How do you have the supply voltage split? How are the connections made?

Yea, I just tried playing with arc tolerance and junction deviation and neither had any impact. My thought was, less steps with the arc tolerance might mean less getting off path.

$11 is at .010. I tried going down to .0010, but no impact other than it took longer to take corners.

As for power, I have +V and -V coming directly off of the power supply to a barrier strip with jumpers. 12awg stranded wire going from the power supply to the barrier strip, 16awg stranded from the barrier strip to each driver.

All I can think is that you might have some (oddly consistent) EMI on the pulse signal. Make sure you keep the stepper cables and AC away from the Arduino signal.

Please update as you troubleshoot and make progress.

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Looks like an odd one for sure…

  • What is $0 set to?
  • If you swap the DM542’s around, do the distance deviation “follow”?
  • What is your grounding scheme?
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Sounds like a backlash issue but that is nit likely with tight belts.
That brings to mind the belts and pulleys.
Are they matched correctly with cog spacing.
Is it skipping cogs because spacing is not correct?

$0 is set to 3 currently (I read that the DM542’s ideally should be set between 3 and 5) but I tried everything from 1 to 20 with no change.

When I swap the DM542’s around, there’s no change to the deviation.

As for grounding, everything is sharing a common ground (power supply, arduino ground, shielding for stepper cables, and the negatives on the DM542’s). I have the negatives on the DM542’s jumpered together, with a ground lead going to PUL- input.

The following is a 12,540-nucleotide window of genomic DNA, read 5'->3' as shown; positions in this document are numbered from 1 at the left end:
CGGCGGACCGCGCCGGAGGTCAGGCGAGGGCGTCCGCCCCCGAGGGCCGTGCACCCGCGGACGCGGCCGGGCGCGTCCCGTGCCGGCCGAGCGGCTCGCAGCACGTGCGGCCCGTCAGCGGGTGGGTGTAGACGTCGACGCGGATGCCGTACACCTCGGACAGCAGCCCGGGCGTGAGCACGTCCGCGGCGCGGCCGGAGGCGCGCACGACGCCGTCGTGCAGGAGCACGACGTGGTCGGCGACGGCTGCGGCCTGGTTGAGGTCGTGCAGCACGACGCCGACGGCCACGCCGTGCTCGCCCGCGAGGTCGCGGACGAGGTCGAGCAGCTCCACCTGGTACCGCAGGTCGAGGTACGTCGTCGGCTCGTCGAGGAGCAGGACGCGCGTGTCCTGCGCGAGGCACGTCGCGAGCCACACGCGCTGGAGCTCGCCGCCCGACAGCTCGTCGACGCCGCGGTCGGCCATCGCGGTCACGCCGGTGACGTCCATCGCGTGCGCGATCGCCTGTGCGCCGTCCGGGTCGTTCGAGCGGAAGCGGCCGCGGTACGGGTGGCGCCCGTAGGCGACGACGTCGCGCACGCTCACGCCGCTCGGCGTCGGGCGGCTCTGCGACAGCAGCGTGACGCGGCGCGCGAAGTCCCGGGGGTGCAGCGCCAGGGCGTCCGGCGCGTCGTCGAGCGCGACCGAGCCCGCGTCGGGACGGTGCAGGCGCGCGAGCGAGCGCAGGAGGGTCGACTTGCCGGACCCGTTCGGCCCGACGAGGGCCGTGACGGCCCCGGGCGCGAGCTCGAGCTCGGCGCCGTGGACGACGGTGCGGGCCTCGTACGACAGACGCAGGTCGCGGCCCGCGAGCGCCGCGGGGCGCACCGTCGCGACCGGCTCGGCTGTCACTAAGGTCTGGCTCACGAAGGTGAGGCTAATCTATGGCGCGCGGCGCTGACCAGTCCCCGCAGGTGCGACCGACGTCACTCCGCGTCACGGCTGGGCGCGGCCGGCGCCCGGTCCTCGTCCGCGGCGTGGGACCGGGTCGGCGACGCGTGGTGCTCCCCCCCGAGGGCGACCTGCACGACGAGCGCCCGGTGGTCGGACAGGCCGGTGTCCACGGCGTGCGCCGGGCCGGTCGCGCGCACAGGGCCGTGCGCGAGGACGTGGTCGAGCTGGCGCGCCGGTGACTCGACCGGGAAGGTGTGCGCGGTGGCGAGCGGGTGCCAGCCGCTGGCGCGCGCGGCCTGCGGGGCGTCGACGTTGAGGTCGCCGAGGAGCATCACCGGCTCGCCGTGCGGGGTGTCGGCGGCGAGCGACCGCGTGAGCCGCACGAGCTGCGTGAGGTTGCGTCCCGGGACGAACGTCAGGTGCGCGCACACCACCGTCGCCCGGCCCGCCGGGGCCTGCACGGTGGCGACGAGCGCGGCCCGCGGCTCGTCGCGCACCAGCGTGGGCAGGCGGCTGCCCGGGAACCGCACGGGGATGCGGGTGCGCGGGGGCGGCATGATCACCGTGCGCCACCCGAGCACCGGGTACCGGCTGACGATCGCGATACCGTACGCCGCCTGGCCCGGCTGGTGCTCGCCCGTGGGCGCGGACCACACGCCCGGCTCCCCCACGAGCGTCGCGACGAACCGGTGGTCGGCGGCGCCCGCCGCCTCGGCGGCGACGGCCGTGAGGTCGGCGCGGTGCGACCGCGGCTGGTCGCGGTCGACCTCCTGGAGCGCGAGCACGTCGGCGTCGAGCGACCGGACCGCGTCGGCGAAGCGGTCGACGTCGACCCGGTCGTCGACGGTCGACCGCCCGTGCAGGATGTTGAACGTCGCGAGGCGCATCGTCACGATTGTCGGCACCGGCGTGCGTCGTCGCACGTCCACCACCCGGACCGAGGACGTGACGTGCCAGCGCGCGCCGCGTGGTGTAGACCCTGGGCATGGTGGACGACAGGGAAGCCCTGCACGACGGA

Had a thought, and I’ll test it out today. I’m wondering if the motor on the left side of the Y axis is the issue. If it’s traveling slightly further north over the course of the job than the right side, it could be causing the X axis to skew a bit off of square. That would cause the bit to not only be up a couple of mm’s, but also to the right a tiny bit. It would also make sense that the distance would be consistent if that is the maximum amount that the X axis can skew (or the maximum amount that it will skew without the other motor catching up)

I HAVE confirmed that both Y motors function independently, i.e. the left motor isn’t pulling all of the weight. I guess it’s also possible that the right motor is working as is, and the left is the problem, traveling too far? Tonight, I’ll check the X slide for squareness with the Y slide on both sides before and after the job. If it’s skewed at the end of the job, I may have my culprit. I was planning on upgrading all motors to the 269oz ones anyways (already upgraded the X axis, I left the Y as is since it’s two motors and I figured since they were working together, the smaller ones combined would basically do the work of the one bigger one.)